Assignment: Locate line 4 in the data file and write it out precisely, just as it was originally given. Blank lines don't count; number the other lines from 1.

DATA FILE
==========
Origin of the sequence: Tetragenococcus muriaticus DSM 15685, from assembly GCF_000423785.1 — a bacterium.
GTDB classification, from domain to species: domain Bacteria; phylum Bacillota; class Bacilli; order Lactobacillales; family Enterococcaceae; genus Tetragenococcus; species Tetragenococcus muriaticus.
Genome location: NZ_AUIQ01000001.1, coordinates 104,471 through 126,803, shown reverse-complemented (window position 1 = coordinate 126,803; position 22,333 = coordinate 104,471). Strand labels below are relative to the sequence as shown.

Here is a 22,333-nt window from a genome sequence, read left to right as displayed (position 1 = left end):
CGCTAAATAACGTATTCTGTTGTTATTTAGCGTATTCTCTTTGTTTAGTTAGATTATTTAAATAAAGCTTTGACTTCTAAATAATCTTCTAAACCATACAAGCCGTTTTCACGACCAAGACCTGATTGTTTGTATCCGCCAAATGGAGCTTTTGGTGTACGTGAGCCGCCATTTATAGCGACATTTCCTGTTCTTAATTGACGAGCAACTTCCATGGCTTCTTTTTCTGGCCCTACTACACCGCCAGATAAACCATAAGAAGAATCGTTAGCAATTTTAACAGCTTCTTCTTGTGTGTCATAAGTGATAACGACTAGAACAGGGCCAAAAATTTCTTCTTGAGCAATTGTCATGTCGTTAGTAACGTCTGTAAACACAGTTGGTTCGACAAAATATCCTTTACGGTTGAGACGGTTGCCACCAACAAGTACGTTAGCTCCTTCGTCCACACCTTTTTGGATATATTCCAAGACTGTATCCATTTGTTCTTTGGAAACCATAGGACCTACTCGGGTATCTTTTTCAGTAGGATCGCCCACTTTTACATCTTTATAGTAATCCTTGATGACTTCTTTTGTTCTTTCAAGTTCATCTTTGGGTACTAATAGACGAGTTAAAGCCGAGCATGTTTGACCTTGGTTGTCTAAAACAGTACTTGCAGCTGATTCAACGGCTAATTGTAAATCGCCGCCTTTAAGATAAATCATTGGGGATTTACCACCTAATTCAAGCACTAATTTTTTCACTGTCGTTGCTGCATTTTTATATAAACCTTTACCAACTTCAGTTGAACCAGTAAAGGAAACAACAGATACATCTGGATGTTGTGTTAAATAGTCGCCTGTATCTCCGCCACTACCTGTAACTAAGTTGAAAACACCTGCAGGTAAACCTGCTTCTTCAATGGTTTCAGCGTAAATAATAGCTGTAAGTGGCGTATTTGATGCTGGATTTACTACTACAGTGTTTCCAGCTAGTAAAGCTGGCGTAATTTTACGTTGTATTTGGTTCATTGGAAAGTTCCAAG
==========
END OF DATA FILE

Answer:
Here is a 22,333-nt window from a genome sequence, read left to right as displayed (position 1 = left end):